Need a book? Engineering books recommendations...
Return to index: [Subject] [Thread] [Date] [Author]
RE: Soil Pressure
[Subject Prev][Subject Next][Thread Prev][Thread Next]- To: <seaint(--nospam--at)seaint.org>
- Subject: RE: Soil Pressure
- From: "Alex C. Nacionales" <anacio(--nospam--at)skyinet.net>
- Date: Wed, 27 Jan 1999 14:23:52 +0800
The correct pressure should be p=1/2x(35)x(8)^2=1120 plf. Maybe you just mistyped it. I have my own question. Regarding the seismic pressure, What is the engineering basis for the upside down triangle pressure distribution. A rectangular distribution would be safer applied at 1/2 the wall height. Assumming soil weight is 150 pcf and g=.40 you get 20 pcf of siesmic load due to the earth. Alex C. Nacionales > -----Original Message----- > From: EphHirsch(--nospam--at)aol.com [mailto:EphHirsch(--nospam--at)aol.com] > Sent: Wednesday, January 27, 1999 9:44 AM > To: seaint(--nospam--at)seaint.org > Subject: Re: Soil Pressure > > > Sorry, last post contained nothing (I hit the wrong key before > anything was > typed). Based on the data your geotech gave you, the equivalent > pressure at > the base of the wall (assuming 8 ft. ht. as you stated) due to 35 pcf > equivalent fluid pressure is 8 x 35 = 280 psf with a triangular > distribution > diminishing to zero at the top and therefore an overall > horizontal total force > = 1/2 x 280 x 8 = 1,140 plf (i.e. pounds per horizontal linear > foot of wall). > How did you arrive at 75 psf for an answer?? How this force is > resisted and > what the reaction/shear /moment distribution is of course a function of > whether or not the wall is a cantilered one from its base or > restrained its > top by the floor framing system. Strictly speaking of course > this would also > affect the soil pressure distribution itself, but the geotech > presumably just > assumed triangular distribution in either case, based on how the > data appears > to be stated. > > Now, in addition to the above there will be added horizontal > pressure of 15H > (psf), where H is height of surcharge, NOT wall, with a total > horizontal force > of 8 x 15H (plf). Since you didn't give the surcharge height, > the numerical > values are not obtainable. > > The inverted triangular earthquake equivalent fluid pressure of > 20 pcf will > not increase the horizontal pressure at the base of the wall, but > will impose > an additional total horizontal force of 1/2 x 8^2 @ 20 pcf = 640 > plf applied @ > 2/3 the wall height. > > Does that answer your question? > > >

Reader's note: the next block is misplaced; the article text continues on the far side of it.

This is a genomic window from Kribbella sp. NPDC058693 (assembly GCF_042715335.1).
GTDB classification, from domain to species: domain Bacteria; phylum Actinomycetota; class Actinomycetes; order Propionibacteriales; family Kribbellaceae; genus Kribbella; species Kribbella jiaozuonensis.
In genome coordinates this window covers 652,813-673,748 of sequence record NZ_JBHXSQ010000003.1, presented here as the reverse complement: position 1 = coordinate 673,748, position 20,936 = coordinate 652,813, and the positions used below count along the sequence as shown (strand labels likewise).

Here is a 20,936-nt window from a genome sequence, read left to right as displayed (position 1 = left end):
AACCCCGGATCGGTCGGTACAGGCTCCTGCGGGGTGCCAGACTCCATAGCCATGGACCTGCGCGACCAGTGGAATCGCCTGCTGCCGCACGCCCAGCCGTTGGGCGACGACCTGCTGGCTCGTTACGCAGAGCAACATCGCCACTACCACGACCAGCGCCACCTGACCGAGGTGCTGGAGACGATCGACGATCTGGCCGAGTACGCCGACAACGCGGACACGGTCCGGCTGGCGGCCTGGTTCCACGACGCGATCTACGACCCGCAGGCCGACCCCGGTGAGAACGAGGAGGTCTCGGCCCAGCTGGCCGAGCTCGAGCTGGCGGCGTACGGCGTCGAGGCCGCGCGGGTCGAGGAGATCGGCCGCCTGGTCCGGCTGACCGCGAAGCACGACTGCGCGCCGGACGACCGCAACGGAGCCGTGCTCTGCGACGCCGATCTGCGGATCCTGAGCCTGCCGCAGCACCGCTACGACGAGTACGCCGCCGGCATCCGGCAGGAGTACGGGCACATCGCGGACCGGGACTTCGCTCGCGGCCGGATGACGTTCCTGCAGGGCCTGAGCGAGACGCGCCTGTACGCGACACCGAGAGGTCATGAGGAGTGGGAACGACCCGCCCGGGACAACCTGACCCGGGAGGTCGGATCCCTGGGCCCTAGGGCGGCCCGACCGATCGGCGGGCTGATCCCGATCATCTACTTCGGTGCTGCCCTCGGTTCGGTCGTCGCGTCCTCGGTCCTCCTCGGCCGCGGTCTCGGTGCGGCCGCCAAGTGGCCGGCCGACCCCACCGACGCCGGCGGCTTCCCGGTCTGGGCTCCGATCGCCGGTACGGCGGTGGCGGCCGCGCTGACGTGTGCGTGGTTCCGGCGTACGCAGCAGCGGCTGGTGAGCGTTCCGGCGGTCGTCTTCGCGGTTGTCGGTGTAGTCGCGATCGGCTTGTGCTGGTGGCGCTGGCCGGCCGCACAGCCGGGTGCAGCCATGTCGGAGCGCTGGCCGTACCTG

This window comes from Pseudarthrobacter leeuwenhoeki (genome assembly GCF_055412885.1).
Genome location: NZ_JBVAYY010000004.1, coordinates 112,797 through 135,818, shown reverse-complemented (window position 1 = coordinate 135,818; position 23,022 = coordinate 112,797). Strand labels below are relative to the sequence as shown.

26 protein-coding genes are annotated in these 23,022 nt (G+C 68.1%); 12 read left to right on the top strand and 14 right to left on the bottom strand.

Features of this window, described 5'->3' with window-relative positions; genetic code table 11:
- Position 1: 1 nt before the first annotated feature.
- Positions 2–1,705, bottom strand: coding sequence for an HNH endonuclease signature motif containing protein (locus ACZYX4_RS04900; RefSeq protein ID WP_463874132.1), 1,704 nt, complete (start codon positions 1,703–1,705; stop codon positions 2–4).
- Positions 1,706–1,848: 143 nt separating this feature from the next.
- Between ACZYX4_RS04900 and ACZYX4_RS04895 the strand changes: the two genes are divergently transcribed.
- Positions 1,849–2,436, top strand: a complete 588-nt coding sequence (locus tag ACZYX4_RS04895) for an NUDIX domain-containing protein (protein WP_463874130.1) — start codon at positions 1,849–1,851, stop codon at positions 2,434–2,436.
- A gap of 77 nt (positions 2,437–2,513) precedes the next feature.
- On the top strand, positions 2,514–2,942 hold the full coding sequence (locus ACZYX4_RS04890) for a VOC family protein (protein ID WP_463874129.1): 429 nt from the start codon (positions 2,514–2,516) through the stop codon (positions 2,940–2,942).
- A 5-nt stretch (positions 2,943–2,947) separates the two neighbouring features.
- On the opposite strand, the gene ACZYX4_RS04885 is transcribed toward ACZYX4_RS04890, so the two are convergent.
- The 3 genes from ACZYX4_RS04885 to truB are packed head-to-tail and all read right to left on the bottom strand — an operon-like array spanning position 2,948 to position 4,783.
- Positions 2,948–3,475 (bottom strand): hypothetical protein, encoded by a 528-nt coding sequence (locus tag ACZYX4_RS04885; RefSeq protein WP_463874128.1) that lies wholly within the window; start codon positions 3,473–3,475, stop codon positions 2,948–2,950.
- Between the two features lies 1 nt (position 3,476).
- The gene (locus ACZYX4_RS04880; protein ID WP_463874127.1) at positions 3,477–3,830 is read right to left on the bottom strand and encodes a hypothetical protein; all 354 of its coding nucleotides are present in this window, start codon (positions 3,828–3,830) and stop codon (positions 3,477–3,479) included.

- References:
- Re: Soil Pressure
- From: EphHirsch
- Re: Soil Pressure
- Prev by Subject: Re: Soil Pressure
- Next by Subject: RE: Soil Pressure
- Previous by thread: Re: Soil Pressure
- Next by thread: RE: Soil Pressure
- About this archive
- Messages sorted by: [Subject][Thread][Author][Date]